State and Local Tax specialists Stacey Roberts, CPA, and Judy Vorndran, J.D., CPA, lead this CPE on gross receipt taxation in this live 110-minute webinar with interactive Q&A.

Thursday, November 21, 2019

1:00 pm-2:50 pm EST, 10:00 am – 11:50 am PST

Early Registration Discount Deadline, Friday, October 25, 2019

This webinar will address how to minimize the increasingly popular gross receipts taxes (GRTs) charged by states. The panel will cover Oregon’s recently enacted corporate activity tax (CAT), Texas’ franchise tax, and Ohio’s CAT, among others. The speakers will discuss which businesses are subject to these taxes, what constitutes nexus in these states, and how to lessen the tax burden of GRTs on businesses.


Called by many different names (corporate activity tax, franchise tax, margins tax, commerce tax, etc.), a gross receipts tax (GRT) is still a tax on receipts. It’s a tax that can be charged multiple times on the same product as well as to businesses operating at a loss. As a result, this is an ideal tax for states needing to raise revenue and one that is being embraced by more and more states. Minimizing the impact of GRTs is an increasingly important concern for businesses and SALT professionals.

Oregon recently joined the group of states with a GRT. Its tax is described as a corporate activity tax (CAT) and is effective Jan. 1, 2020. The tax applies to “persons” that have substantial nexus in Oregon. Nexus includes, but is not limited to, receipts of $750,000 or more, property valued at $50,000 or more, or payroll of $50,000 or more. This CAT is assessed on receipts of $1 million and above, after a 35% deduction for certain costs and is calculated as $250 plus .57 percent of “calculated taxable commercial activity.” These gross receipts calculations are subject to unitary reporting rules.

In 2016 Nevada, which like Oregon formerly was a no state tax state, added a GRT. It is called a commerce tax. Nevada’s taxing regime includes a table with 27 varying rates based on the category a business falls into for assessment. The tax is imposed on revenue of at least $4 million annually, and fees range from .051% to .331%, with a rate of .128% for unclassified businesses.

One of the better-known GRTs is Texas’ franchise tax. As the Texas Comptroller’s website explains: the tax rates, thresholds, and deduction limits change annually. A tax rate of .75% applies to “most entities.” Entities with less than $1,000 in tax due or with less than $1,130,000 annualized total revenue owe no tax; these entities are still required to file the No Tax Due Report. Determining when a return is due and which period to include in the return can be a challenge.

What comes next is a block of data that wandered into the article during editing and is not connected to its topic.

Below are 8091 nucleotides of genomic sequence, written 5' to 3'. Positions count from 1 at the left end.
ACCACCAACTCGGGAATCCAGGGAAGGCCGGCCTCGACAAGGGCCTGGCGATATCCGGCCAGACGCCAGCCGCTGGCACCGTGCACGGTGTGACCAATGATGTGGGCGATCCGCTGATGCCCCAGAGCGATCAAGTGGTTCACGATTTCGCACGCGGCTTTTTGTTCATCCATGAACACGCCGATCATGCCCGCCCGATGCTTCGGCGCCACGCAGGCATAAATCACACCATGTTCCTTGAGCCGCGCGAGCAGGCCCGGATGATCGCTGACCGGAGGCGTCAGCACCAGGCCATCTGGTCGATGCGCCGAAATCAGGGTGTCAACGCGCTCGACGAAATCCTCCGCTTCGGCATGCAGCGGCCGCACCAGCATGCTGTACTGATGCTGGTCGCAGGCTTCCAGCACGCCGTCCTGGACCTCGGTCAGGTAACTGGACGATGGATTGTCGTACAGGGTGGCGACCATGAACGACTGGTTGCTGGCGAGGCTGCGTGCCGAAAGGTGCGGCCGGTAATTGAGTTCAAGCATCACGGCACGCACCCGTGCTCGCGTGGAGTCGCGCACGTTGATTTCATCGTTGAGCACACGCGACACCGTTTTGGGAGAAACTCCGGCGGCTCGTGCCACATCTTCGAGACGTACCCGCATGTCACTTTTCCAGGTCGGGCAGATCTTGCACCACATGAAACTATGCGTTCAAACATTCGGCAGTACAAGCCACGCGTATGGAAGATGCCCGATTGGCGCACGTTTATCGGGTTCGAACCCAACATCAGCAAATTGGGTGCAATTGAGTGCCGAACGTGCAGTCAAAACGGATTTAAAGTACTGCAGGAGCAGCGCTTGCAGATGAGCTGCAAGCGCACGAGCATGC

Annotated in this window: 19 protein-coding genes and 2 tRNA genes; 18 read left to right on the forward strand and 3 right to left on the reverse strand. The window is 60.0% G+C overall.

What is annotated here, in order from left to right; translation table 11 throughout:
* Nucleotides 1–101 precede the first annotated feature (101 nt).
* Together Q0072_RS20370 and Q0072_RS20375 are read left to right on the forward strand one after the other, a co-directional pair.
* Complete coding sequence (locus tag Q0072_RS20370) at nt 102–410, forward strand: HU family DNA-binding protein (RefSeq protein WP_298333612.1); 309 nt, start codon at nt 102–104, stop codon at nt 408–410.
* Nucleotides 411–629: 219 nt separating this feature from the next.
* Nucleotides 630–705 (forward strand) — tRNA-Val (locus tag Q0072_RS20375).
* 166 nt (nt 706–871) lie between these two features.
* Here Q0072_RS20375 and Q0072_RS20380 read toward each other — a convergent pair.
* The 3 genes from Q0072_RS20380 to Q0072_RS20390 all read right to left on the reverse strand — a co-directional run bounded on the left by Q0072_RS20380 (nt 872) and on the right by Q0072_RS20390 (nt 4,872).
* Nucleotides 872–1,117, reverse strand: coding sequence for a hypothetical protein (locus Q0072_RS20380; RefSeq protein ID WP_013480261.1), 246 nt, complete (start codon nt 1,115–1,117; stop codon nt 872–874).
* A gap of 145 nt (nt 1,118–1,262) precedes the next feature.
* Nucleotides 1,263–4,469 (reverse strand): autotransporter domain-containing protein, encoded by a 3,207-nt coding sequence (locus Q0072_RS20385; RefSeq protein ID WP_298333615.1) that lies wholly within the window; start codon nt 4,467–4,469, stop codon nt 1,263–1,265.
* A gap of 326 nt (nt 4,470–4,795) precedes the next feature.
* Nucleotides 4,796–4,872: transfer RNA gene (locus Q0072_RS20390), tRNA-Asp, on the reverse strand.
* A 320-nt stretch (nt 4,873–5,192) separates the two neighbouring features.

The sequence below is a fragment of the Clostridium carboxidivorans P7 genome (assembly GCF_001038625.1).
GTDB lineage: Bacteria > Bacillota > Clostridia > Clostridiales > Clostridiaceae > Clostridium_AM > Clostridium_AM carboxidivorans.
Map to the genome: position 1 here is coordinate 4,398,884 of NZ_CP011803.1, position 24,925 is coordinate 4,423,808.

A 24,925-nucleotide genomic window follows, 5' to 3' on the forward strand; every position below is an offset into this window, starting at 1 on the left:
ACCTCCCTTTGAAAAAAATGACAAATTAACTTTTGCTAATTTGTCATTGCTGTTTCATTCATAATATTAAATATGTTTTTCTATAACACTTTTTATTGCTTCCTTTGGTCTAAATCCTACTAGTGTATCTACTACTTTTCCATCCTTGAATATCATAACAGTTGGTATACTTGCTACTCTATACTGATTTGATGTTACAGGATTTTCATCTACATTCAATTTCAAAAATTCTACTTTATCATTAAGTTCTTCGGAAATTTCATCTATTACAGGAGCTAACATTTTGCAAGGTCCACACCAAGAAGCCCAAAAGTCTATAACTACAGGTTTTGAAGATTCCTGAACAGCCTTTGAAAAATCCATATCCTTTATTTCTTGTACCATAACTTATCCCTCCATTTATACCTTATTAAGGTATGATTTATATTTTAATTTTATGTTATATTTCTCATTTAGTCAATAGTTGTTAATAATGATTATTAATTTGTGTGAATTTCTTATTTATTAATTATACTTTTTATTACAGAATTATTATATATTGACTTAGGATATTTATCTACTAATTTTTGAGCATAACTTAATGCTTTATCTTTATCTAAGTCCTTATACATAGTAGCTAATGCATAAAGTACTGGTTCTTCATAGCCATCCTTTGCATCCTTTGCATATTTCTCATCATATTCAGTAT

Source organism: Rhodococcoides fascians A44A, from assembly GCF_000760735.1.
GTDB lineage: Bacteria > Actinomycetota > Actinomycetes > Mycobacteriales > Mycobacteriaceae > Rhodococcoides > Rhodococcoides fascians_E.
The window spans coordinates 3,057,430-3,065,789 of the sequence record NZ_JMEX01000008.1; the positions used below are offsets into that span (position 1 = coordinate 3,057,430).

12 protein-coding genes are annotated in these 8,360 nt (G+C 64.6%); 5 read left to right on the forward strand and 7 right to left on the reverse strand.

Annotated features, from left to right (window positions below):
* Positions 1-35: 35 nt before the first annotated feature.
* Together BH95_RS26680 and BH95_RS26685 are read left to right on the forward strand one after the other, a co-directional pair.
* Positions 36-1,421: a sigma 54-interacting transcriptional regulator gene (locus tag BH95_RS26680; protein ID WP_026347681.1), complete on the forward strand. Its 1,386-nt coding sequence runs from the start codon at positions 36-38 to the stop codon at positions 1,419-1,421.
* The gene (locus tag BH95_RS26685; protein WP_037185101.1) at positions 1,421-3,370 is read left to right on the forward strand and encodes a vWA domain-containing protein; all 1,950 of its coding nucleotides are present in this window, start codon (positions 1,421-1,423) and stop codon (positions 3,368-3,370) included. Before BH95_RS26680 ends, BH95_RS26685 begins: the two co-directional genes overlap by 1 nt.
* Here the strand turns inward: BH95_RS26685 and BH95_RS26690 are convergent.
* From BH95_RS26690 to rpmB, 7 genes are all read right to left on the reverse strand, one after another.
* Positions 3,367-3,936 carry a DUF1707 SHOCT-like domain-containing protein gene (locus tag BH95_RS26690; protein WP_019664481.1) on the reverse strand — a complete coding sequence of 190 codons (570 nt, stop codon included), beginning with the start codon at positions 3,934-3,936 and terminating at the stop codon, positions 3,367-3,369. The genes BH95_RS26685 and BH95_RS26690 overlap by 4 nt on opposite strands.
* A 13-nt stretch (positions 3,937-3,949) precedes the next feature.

With more states charging GRTs, additional planning opportunities exist to minimize the impact of GRTs in these states. Categorizing a business correctly and ensuring it does meet the criteria for nexus is a primary consideration. Some states, like Texas, allow deductions for specific costs. Understanding what cost deductions are allowed is critical to minimizing the GRTs. Some states require business registration and minimum fees, even when the business is below the GRT threshold for taxation. Noncompliance can be costly.

Listen as our panel of SALT experts explains the new Oregon CAT and who is required to file, Texas’ franchise tax, Nevada’s commerce tax, and strategies to minimize taxation in other states that raise revenue by taxing gross receipts.


  1. Taxation of gross receipts
    1. Overview
    2. Trends
    3. Nexus
  2. Oregon CAT in 2020
  3. Texas
  4. Nevada
  5. Ohio
  6. Other states
  7. Best practices to minimize taxes


The panel will review these and other important issues:

  • Who is subject to Oregon’s new CAT?
  • What is included in Texas’ deduction for the cost of goods sold?
  • What constitutes nexus in states that tax gross receipts?
  • What steps can be taken to minimize tax liability in GRT states?


Stacey L. Roberts, CPA

Ms. Roberts finds the singular state and local tax (SALT) area fascinating and is energized by the daily challenges to design solutions that improve business tax outcomes. With 20+ years of public and private sector accounting experience, both practical and in management, she’s gained the essential business acumen necessary to be a key advisor to clients. Ms. Roberts works closely with business clients managing all compliance issues related to state income/franchise, state and local sales and use, real and personal property and unclaimed property taxes for flow through entities and C corporations; identifying planning opportunities and state and local credits and incentives; and, mitigating state and local tax controversy issues with auditors and taxing jurisdictions.

Stacey began her career with Andersen Worldwide/Andersen LLP, where she began to hone her state and local tax experience. She added stints at KPMG and Deloitte before moving in-house with Ball Corporation as their manager of State and Local Tax Administration. An interlude with a regional tax firm followed before Stacey joined TaxOps. Ms. Roberts is a frequent speaker and author on SALT issues for industry and professional organizations including the Denver Tax Institute, Product PowerUp, NowCFO and more.

Judith B. Vorndran, JD, CPA

Ms. Vorndran helps clients and tax professionals navigate the morass of state and local tax issues with the goal of making it less taxing! She is a nationally recognized thought leader and award-winning instructor with a steady focus on finding ways to simplify complex state and local tax issues and resolve areas of state tax controversy.

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